Why did Poland’s conservatives lose power? New data may reveal the answer

Donald Tusk, a former Polish prime minister, addresses supporters at his party headquarters in Warsaw, Poland, Sunday, Oct. 15, 2023. (AP Photo/Petr David Josek)
By Grzegorz Adamczyk
4 Min Read

There has been much talk of how the Law and Justice (PiS) party campaign over-concentrated on attacking Donald Tusk, but even if that was the case, the PiS still earned 7.6 million votes and came out on top after eight years in power.  

Power seems likely to have been lost and there were mistakes in the campaign, but they do not account for the huge turnout that Poland witnessed last Sunday. The OGB research indicates that even a more nuanced and positive campaign would not have made that much difference to the final result. 

It shows that voters, when asked for reasons why they voted in the way they did, chose the issue of abortion, the state of the economy, and national security over issues such as migration or the role of the church.

It turns out that these were not the topics that were focused on in the campaign by both sides of the dispute. People did not seem to care about the “visa scandal” or “the role of the Church in the state,” or “immigrants and the relocation of refugees,” but the “economic situation,” “abortion and women’s rights,” “the state security status,” and “judiciary status and rule of law.”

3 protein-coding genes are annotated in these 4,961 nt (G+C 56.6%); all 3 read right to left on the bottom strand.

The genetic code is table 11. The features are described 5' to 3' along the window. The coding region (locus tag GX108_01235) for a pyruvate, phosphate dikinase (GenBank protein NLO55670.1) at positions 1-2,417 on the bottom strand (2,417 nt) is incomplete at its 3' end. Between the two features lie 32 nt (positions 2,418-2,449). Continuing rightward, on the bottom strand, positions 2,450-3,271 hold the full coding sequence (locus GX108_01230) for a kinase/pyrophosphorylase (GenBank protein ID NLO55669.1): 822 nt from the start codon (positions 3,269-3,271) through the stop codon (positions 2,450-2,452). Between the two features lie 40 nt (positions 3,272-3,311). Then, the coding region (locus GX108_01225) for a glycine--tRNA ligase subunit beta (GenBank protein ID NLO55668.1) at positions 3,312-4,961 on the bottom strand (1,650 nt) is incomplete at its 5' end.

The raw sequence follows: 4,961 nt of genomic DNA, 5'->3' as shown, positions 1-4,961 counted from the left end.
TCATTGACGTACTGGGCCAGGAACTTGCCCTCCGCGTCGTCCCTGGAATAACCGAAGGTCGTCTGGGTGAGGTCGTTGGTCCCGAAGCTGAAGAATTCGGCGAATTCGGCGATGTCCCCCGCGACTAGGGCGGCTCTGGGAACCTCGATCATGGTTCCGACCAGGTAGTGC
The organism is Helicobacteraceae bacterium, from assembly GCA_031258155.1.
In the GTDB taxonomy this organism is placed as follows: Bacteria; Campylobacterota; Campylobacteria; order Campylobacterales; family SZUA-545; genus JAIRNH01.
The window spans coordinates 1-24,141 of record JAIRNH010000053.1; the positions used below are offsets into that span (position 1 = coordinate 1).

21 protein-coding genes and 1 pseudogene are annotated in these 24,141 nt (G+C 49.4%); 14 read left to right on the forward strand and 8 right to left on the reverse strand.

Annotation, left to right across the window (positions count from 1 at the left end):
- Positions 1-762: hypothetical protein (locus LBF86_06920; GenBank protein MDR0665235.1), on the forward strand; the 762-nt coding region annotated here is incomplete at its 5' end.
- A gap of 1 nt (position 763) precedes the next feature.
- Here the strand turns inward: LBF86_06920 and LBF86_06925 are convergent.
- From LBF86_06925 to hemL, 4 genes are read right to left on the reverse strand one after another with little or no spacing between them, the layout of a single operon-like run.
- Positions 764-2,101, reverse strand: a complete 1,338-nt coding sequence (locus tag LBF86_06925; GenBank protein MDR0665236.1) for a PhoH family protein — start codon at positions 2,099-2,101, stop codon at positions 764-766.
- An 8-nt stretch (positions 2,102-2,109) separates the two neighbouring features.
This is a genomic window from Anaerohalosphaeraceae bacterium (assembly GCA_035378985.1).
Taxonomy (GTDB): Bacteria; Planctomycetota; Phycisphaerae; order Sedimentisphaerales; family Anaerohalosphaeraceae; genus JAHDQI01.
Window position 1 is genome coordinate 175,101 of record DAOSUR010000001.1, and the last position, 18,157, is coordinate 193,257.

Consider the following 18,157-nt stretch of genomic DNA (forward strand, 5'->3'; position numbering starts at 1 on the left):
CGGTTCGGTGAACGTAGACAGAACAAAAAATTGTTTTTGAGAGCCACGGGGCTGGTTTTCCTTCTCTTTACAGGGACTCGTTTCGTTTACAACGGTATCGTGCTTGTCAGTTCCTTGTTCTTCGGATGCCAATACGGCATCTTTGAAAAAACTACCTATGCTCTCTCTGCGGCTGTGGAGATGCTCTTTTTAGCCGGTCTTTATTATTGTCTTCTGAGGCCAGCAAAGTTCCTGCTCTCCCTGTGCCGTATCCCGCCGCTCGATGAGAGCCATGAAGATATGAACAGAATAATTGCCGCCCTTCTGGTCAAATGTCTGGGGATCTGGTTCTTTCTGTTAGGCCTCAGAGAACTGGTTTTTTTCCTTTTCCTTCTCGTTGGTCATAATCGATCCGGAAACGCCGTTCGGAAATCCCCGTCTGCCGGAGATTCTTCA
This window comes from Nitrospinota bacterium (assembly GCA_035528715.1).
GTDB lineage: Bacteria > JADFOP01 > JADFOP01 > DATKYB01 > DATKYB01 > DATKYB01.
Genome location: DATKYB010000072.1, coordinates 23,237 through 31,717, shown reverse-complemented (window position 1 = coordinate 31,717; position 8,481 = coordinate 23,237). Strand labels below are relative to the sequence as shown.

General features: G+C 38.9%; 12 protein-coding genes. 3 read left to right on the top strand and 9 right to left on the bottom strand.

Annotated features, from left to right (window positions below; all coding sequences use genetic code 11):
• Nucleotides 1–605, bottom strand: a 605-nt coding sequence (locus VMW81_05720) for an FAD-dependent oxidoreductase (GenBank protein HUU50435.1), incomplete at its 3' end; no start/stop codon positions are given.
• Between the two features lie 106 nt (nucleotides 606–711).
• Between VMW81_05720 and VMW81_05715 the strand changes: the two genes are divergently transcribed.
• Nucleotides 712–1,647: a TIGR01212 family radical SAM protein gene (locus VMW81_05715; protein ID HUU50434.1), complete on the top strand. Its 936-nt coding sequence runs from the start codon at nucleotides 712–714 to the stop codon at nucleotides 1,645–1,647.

For liberal voters, it was abortion and the rule of law which were the main issues, and for voters of the centrist Third Way, it was the state of the economy and abortion. PiS voters opted for national security as the main issue, which actually shows that the PiS slogan for the campaign, “Secure future for Poles,” was spot on. 

The Constitutional Court ruling on abortion in 2020 led to the first time in which mass protests were joined by the young who were not necessarily committed to the opposition parties. The fact that the protests became discredited because of the radicalism of the Women’s Strike movement does not change the simple fact that these were the biggest protests in democratic Poland. 

The breach of the compromise over abortion, which limited it but did not ban it altogether, led to the first big fall in support for PiS, which the party never fully recovered from in the years that followed the protests. People were not demonstrating in favor of abortion, but against what they saw as a breach of a social contract with regard to the issue. 

The opposition, which is about to come to power, better understand the implications of this sentiment. If they start breaching the social contract over abortion or issues such as the universal child benefit or the retirement age, they will end up in the same place as PiS or much worse. 

It does seem that last Sunday, Poland witnessed the culmination of a rebellion that had been brewing for the last few years. Few saw it coming, and opinion polls in advance of the elections were not showing the kind of turnout that occurred. 

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